Atmospheric River Will Deliver 'Multiple FEET' To The Sierra This Weekend

Atmospheric River Will Deliver 'Multiple FEET' To The Sierra This Weekend

Weather

Atmospheric River Will Deliver 'Multiple FEET' To The Sierra This Weekend

An atmospheric river is setting up in the Pacific with up to 6 feet forecasted for localized areas of the Sierra by week’s end reports NOAA.

Related: This One Graphic Will Help You Decide Which Pass To Buy Next Season

The eye of the storm looks to be taking a somewhat southern track with ski areas from Kirkwood to Mammoth (*higher elevations recommended) set to receive the biggest snowfall totals.

“A period of light valley rain and higher elevation snow is expected Tuesday evening and Tuesday night. A much stronger system pushes into the region Wednesday night through early Friday morning. This will bring periods of valley rain and heavy Sierra snow along with gusty winds. The weekend will be colder with snow showers possible down to all valley floors.” – NWS Reno

Tahoe should still see decent accumulations in the 2-3 foot range albeit a little rainy until Friday. The best days for skiing will be Friday-Sunday as a cold front brings snow down to lake levels before spring like weather returns on Sunday.

LET IT SNOW!

Forecast Discussion [NOAA]

A period of light valley rain and higher elevation snow is expected this evening and tonight. A much stronger atmospheric river type storm pushes into the region Wednesday night through early Friday morning. This will bring periods of heavy valley rain and heavy Sierra snow along with gusty winds. The weekend will be colder with snow showers possible down to all valley floors.

SHORT TERM FORECAST:

Clouds will be on the increase today as a period of light valley rain and higher elevation snow begins this evening and tonight.

However, the main focus in the short-term forecast is the incoming Atmospheric River (AR) storm poised to provide multiple feet of high elevation snowfall (Sierra cement) and periods of heavy rain to lower valleys in the Sierra and western Nevada. Main change in the forecast was to continue to increase expected precipitation totals Wed-Thu.

TIMING: Initial light to moderate precipitation with this storm begins on Wednesday in the Sierra but expecting the main period of heaviest precipitation to begin Wednesday night into early Thursday morning. Moderate to heavy precipitation continues Thursday afternoon before quickly diminishing Thursday night as a pronounced dry slot cuts off precipitation.

SNOW LEVELS: AR storms are inherently warm systems as their moisture has tropical origins. As such, snow levels on Wednesday into Thursday morning will begin in the 7,500-8,500` range from the Tahoe Basin extending southward into Mono County. Snow levels will begin to drop in the late Thursday afternoon into evening time frame as the cold front nears. There is still some timing uncertainty on how quickly the front arrives but nonetheless, late Thursday afternoon-evening looks to be the period where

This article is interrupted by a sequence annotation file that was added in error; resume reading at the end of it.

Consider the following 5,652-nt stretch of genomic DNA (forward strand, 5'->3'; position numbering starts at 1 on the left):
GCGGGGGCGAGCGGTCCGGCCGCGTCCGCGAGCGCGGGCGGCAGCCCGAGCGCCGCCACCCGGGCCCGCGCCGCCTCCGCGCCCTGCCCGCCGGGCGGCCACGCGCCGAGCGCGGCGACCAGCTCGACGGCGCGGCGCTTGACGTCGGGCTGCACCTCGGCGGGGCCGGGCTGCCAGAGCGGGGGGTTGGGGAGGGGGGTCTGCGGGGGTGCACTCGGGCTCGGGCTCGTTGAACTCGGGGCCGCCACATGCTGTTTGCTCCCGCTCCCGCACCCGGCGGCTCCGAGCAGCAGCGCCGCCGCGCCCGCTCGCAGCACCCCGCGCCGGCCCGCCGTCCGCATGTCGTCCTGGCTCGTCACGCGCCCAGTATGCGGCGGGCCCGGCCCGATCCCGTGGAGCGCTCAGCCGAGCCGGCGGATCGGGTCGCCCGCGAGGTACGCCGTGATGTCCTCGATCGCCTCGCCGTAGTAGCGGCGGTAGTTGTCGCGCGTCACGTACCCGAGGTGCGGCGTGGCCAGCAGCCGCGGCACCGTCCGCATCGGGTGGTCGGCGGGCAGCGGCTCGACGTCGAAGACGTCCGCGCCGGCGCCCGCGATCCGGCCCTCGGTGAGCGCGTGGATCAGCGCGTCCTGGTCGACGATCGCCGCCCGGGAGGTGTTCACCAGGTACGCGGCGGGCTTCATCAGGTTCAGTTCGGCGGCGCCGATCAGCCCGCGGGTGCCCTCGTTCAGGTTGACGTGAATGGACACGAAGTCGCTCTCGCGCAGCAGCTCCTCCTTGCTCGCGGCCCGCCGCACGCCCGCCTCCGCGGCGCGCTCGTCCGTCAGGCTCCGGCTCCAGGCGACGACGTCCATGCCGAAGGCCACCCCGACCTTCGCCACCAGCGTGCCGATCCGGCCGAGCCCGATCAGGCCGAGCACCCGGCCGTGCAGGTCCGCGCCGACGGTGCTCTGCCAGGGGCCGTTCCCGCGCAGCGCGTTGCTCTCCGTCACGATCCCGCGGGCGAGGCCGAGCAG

travel deteriorates across most passes and snow will be possible at Lake Tahoe level and along portions of Hwy 395 through Mono County.

RAIN/SNOW/HYDROLOGIC CONCERNS: This AR storm will provide heavy rains and high elevation snowfall Wed-Thu with most precipitation occurring Thursday. Overall, the main moisture plume will be concentrated through the Sierra in Mono County where 2-4 feet of snow will be possible above mainly 8,000` with localized areas up to 6 feet along the crest in southern Mono County. The Tahoe Basin will see up to 2-3 feet mainly above 7,500` with localized areas up to 4 feet along the crest. Snow amounts below 7,500` are much lower confidence but generally 6-12″ are possible down to 7,000` feet with a few inches possible down to lake level by Thursday night.

This will be a rain event for western Nevada with moderate to heavy rain expected on Thursday. 0.50-0.75″ are possible across western Nevada valleys. Rises on small creeks and streams can be expected with some minor flooding possible in urban and poor drainage areas.

Minor flooding is also possible through the Sierra where snow has not been removed to allow for drainage. There could also be rises on small streams below 7000 feet that drain into the Tahoe basin and on the east side of the Sierra. Although, main stem rivers do not look like an issue, rises are expected on all rivers. The current forecast takes the Middle Fork of the Feather River in Portola to monitor stage, but at this point all other rivers are forecast to remain below the point of concern. Fuentes

LONG TERM Forecast:

Friday onward… The break in the precipitation between the warmer and colder portions of the storms Friday morning is even more defined in latest model guidance. Colder air moves into the region Friday as an upper trough digs into northern CA/NV with a secondary cold frontal boundary shifting through the region Friday night. This boundary will provide the forcing to develop snow across the area with the best chances in the Sierra, northeast California, and in western Nevada mainly north of Highway 50. This is a fast moving feature and there will only be a short period where the moisture and forcing align, so am not expecting significant snow accumulations. However, with snow levels at all valley floors, even light accumulations may bring travel impacts across the region. A final passing shortwave could bring one more chance for light snow showers Saturday night. Considering we are getting into the latter part of March, most road impacts from these lighter snows will be limited to the overnight and early morning hours.

A warming and drying trend looks likely for next week, however springtime is notorious for poor long range model guidance, so nothing is a lock just yet. -Dawn

Find the entire discussion here: Area Forecast Discussion

 

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